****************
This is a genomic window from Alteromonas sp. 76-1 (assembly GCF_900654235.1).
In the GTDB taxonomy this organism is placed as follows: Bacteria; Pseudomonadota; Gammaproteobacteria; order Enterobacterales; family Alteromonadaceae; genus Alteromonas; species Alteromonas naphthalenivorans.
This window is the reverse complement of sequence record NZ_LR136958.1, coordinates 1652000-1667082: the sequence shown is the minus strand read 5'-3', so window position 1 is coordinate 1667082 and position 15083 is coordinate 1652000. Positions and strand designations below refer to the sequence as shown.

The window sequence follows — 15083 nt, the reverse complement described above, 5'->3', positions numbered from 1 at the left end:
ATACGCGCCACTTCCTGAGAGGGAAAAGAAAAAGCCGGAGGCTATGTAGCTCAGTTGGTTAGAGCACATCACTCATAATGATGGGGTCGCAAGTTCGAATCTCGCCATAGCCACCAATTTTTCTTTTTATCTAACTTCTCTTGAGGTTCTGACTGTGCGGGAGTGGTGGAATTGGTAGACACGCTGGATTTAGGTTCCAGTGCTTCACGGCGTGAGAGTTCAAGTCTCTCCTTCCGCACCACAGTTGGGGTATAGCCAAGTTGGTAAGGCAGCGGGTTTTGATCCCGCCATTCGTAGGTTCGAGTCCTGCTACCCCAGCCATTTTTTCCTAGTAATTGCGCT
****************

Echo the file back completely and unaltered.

This is a genomic window from Alteromonas sp. 76-1 (assembly GCF_900654235.1).
In the GTDB taxonomy this organism is placed as follows: Bacteria; Pseudomonadota; Gammaproteobacteria; order Enterobacterales; family Alteromonadaceae; genus Alteromonas; species Alteromonas naphthalenivorans.
This window is the reverse complement of sequence record NZ_LR136958.1, coordinates 1652000-1667082: the sequence shown is the minus strand read 5'-3', so window position 1 is coordinate 1667082 and position 15083 is coordinate 1652000. Positions and strand designations below refer to the sequence as shown.

The window sequence follows — 15083 nt, the reverse complement described above, 5'->3', positions numbered from 1 at the left end:
ATACGCGCCACTTCCTGAGAGGGAAAAGAAAAAGCCGGAGGCTATGTAGCTCAGTTGGTTAGAGCACATCACTCATAATGATGGGGTCGCAAGTTCGAATCTCGCCATAGCCACCAATTTTTCTTTTTATCTAACTTCTCTTGAGGTTCTGACTGTGCGGGAGTGGTGGAATTGGTAGACACGCTGGATTTAGGTTCCAGTGCTTCACGGCGTGAGAGTTCAAGTCTCTCCTTCCGCACCACAGTTGGGGTATAGCCAAGTTGGTAAGGCAGCGGGTTTTGATCCCGCCATTCGTAGGTTCGAGTCCTGCTACCCCAGCCATTTTTTCCTAGTAATTGCGCT